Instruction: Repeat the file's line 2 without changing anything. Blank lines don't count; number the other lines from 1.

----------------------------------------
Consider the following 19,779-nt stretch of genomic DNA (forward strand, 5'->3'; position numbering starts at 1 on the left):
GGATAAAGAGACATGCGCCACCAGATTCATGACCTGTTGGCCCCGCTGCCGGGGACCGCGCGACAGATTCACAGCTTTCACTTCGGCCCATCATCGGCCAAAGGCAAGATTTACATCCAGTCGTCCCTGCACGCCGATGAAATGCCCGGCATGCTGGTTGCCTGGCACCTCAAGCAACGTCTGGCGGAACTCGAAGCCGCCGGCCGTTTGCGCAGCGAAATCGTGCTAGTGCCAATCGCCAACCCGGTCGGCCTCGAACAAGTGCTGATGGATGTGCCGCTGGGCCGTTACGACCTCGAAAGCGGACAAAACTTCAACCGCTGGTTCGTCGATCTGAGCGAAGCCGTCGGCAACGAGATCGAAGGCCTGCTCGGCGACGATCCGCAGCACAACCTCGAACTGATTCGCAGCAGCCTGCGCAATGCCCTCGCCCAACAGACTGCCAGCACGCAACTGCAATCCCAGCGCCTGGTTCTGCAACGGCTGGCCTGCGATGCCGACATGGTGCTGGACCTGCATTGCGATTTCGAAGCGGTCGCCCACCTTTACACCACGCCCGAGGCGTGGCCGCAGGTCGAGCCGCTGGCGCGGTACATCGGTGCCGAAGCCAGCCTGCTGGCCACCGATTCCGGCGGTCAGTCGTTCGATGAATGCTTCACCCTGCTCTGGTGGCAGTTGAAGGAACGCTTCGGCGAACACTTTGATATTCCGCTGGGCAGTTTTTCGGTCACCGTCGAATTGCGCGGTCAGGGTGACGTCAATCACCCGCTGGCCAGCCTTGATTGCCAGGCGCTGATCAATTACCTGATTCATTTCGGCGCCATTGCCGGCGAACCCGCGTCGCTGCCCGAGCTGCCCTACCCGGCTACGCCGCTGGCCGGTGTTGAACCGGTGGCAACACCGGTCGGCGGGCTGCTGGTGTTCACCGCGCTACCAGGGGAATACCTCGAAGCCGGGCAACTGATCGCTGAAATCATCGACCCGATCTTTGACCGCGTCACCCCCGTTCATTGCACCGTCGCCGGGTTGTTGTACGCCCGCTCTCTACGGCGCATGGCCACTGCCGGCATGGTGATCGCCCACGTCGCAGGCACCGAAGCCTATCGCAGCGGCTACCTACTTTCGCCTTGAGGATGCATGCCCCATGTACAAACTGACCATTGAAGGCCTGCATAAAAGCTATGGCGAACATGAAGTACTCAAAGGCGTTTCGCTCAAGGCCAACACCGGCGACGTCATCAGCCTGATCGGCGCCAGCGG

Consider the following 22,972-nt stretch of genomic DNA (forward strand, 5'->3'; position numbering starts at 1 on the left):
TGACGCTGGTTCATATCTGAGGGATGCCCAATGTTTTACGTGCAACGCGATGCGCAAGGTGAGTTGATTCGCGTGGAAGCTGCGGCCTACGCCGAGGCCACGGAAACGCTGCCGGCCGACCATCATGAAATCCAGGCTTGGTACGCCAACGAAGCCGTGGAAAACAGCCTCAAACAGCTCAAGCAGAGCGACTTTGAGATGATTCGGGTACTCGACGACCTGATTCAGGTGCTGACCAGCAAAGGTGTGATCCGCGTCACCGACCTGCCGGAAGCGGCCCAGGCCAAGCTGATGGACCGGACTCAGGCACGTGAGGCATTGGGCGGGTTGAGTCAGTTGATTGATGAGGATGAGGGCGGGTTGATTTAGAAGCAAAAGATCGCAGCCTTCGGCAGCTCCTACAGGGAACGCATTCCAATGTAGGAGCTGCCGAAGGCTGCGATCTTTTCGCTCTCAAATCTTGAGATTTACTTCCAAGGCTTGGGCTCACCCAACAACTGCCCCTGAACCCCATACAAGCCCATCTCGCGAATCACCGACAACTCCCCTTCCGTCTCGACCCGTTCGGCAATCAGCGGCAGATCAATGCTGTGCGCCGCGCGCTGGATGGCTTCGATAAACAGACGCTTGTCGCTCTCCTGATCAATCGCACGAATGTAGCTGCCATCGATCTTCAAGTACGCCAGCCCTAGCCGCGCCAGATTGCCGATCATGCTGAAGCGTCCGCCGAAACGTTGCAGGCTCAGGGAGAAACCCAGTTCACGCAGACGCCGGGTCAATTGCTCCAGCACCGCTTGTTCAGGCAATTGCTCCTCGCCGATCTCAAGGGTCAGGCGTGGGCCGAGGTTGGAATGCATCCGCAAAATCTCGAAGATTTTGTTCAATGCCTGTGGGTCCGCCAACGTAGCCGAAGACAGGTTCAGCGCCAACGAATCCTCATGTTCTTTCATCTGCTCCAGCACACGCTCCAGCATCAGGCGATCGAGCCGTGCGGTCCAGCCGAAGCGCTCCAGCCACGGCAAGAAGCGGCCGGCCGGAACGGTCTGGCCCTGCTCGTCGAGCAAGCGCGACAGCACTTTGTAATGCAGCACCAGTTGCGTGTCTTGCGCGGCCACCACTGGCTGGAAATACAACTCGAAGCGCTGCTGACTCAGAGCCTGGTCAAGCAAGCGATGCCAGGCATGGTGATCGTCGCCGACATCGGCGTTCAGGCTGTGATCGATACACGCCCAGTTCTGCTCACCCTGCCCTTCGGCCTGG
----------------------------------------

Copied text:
GGATAAAGAGACATGCGCCACCAGATTCATGACCTGTTGGCCCCGCTGCCGGGGACCGCGCGACAGATTCACAGCTTTCACTTCGGCCCATCATCGGCCAAAGGCAAGATTTACATCCAGTCGTCCCTGCACGCCGATGAAATGCCCGGCATGCTGGTTGCCTGGCACCTCAAGCAACGTCTGGCGGAACTCGAAGCCGCCGGCCGTTTGCGCAGCGAAATCGTGCTAGTGCCAATCGCCAACCCGGTCGGCCTCGAACAAGTGCTGATGGATGTGCCGCTGGGCCGTTACGACCTCGAAAGCGGACAAAACTTCAACCGCTGGTTCGTCGATCTGAGCGAAGCCGTCGGCAACGAGATCGAAGGCCTGCTCGGCGACGATCCGCAGCACAACCTCGAACTGATTCGCAGCAGCCTGCGCAATGCCCTCGCCCAACAGACTGCCAGCACGCAACTGCAATCCCAGCGCCTGGTTCTGCAACGGCTGGCCTGCGATGCCGACATGGTGCTGGACCTGCATTGCGATTTCGAAGCGGTCGCCCACCTTTACACCACGCCCGAGGCGTGGCCGCAGGTCGAGCCGCTGGCGCGGTACATCGGTGCCGAAGCCAGCCTGCTGGCCACCGATTCCGGCGGTCAGTCGTTCGATGAATGCTTCACCCTGCTCTGGTGGCAGTTGAAGGAACGCTTCGGCGAACACTTTGATATTCCGCTGGGCAGTTTTTCGGTCACCGTCGAATTGCGCGGTCAGGGTGACGTCAATCACCCGCTGGCCAGCCTTGATTGCCAGGCGCTGATCAATTACCTGATTCATTTCGGCGCCATTGCCGGCGAACCCGCGTCGCTGCCCGAGCTGCCCTACCCGGCTACGCCGCTGGCCGGTGTTGAACCGGTGGCAACACCGGTCGGCGGGCTGCTGGTGTTCACCGCGCTACCAGGGGAATACCTCGAAGCCGGGCAACTGATCGCTGAAATCATCGACCCGATCTTTGACCGCGTCACCCCCGTTCATTGCACCGTCGCCGGGTTGTTGTACGCCCGCTCTCTACGGCGCATGGCCACTGCCGGCATGGTGATCGCCCACGTCGCAGGCACCGAAGCCTATCGCAGCGGCTACCTACTTTCGCCTTGAGGATGCATGCCCCATGTACAAACTGACCATTGAAGGCCTGCATAAAAGCTATGGCGAACATGAAGTACTCAAAGGCGTTTCGCTCAAGGCCAACACCGGCGACGTCATCAGCCTGATCGGCGCCAGCGG